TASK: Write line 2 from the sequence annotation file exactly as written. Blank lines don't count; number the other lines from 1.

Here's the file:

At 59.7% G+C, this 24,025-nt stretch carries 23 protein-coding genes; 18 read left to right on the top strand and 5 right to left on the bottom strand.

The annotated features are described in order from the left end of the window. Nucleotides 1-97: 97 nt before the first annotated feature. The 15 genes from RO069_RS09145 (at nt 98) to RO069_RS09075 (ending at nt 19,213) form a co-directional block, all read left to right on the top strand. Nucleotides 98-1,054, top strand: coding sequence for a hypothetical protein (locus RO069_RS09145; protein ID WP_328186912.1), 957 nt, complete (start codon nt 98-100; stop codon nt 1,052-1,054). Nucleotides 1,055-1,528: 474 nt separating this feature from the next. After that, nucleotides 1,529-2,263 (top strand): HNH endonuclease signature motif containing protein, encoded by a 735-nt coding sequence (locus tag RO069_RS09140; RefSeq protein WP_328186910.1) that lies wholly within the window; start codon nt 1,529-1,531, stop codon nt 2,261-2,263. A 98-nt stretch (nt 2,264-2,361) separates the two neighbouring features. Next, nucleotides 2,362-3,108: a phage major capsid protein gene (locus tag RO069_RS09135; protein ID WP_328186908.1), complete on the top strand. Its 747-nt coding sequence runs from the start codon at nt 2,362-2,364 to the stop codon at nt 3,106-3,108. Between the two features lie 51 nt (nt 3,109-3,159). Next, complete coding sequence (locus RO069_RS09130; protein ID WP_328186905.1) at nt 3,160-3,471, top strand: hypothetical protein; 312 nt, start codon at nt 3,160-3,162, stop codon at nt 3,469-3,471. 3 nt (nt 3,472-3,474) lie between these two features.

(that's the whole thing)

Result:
The annotated features are described in order from the left end of the window. Nucleotides 1-97: 97 nt before the first annotated feature. The 15 genes from RO069_RS09145 (at nt 98) to RO069_RS09075 (ending at nt 19,213) form a co-directional block, all read left to right on the top strand. Nucleotides 98-1,054, top strand: coding sequence for a hypothetical protein (locus RO069_RS09145; protein ID WP_328186912.1), 957 nt, complete (start codon nt 98-100; stop codon nt 1,052-1,054). Nucleotides 1,055-1,528: 474 nt separating this feature from the next. After that, nucleotides 1,529-2,263 (top strand): HNH endonuclease signature motif containing protein, encoded by a 735-nt coding sequence (locus tag RO069_RS09140; RefSeq protein WP_328186910.1) that lies wholly within the window; start codon nt 1,529-1,531, stop codon nt 2,261-2,263. A 98-nt stretch (nt 2,264-2,361) separates the two neighbouring features. Next, nucleotides 2,362-3,108: a phage major capsid protein gene (locus tag RO069_RS09135; protein ID WP_328186908.1), complete on the top strand. Its 747-nt coding sequence runs from the start codon at nt 2,362-2,364 to the stop codon at nt 3,106-3,108. Between the two features lie 51 nt (nt 3,109-3,159). Next, complete coding sequence (locus RO069_RS09130; protein ID WP_328186905.1) at nt 3,160-3,471, top strand: hypothetical protein; 312 nt, start codon at nt 3,160-3,162, stop codon at nt 3,469-3,471. 3 nt (nt 3,472-3,474) lie between these two features.